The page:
I'll manage my own property if you don't mind.
And I strongly advise everyone else to do the same.
You are welcome to your own opinions. You should not try to pass the
unsafe ones on to others.
In 2002 there were 402,000 home fires in the United States, which
claimed the lives of 3,145. That is considerable more than the 9-11 attack
and happens every year.
I suggested you ask your local fire department. They are the people who
see the results of people ignoring the codes and safety advice. Ask them
about the bodies and injured they see. Do so research and find out just how
painful recovery from fire injuries really is. Most of those deaths and
injuries can be avoided with reasonable efforts.
I hope you never find out personally the foolishness of your thoughts,
but even more so I hope no one else who follows your advice or your family
suffers because of it.
And there are roughly 50,000 deaths on Americas highways every year.
Life is a risk. Are you going to quit driving? Or riding in a car?
How did we ever make it so far? How did we ever live through riding a
bicycle without helmets. How did we ever live through riding in a car
without seat belts, safety harnesses, air bags.
Do so research and find out just how
Oh my. We could save lives!
So your kind would make it mandatory that the hundreds of thousands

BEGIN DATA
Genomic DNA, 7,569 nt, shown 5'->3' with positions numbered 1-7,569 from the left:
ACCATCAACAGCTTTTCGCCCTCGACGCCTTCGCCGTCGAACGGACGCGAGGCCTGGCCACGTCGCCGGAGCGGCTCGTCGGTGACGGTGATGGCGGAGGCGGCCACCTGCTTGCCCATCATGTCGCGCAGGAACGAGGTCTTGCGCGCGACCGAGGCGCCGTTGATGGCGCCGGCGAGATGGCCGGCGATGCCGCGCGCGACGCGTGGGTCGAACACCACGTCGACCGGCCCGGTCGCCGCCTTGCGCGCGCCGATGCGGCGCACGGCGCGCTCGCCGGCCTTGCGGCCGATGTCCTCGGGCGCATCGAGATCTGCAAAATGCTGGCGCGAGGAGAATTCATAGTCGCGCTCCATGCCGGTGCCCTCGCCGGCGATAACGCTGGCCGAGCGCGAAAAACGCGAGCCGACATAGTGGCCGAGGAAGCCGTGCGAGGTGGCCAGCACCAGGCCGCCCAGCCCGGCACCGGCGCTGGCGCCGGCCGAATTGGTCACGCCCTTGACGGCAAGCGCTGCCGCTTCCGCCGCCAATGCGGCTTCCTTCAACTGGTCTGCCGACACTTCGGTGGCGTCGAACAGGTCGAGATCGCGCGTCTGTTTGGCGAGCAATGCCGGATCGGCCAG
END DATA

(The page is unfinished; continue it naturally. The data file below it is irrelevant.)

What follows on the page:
of homes in the US would not be allowed to have a bedrrom in the
basement unless it met updated codes?
I don't know about in-line fans, but I put Panasonic fans in both of my
baths, and while not silent, they are quiet for the amount of air they
flow. (way oversized for my baths).
Panasonic does make in-line duct fans and the rest, check out their web
If I had something to say, this is where I'd say it.
you put the fan blower well away from the sleeping area, nearer the
exhaust spot. this minimizes noise. just a duct goes to the room or
honestly though the original poster has now been warned of the severe
safety hazard in case of a fire. I really HOPE he recognizes some
things are more important than budget
its a lot of work adding windows, removing hedges and digging, although
easily done with a small dozer or bobcat with backhoe attachment.
Its very terrible burying someone espically if you were aware of the
cut something else out of the budget, since lives can depend on it
Well certinaly many live in less than ideal situations. I know of
several people that had home fires, one house I helped gut after the
fire since they had litrtle insurance.
The issues are these.
Bigger resale value when the home is sold, without the windows the
rooms cant be counted as bedrooms
The ongoing hazard.... To each his own. Personally if I ignored such a
situation and someone died I would likely commit suicide, couldnt live
knowing my decision cost a family member their life...
foe others it may not be a issue. more power to them.
It's also not true.
You just need two "ways out" that don't
share any common failure modes. Windows
are just the cheapest and easiest way to
accomplish that, especially given that
they also provide for ventilation.
Making the basement room windows code-compliant
shouldn't take more than a weekend with
a shovel and a sledgehammer, and maybe $200 in
materials. Making it PRETTY might be a bit
tougher, but that's what bushes are for.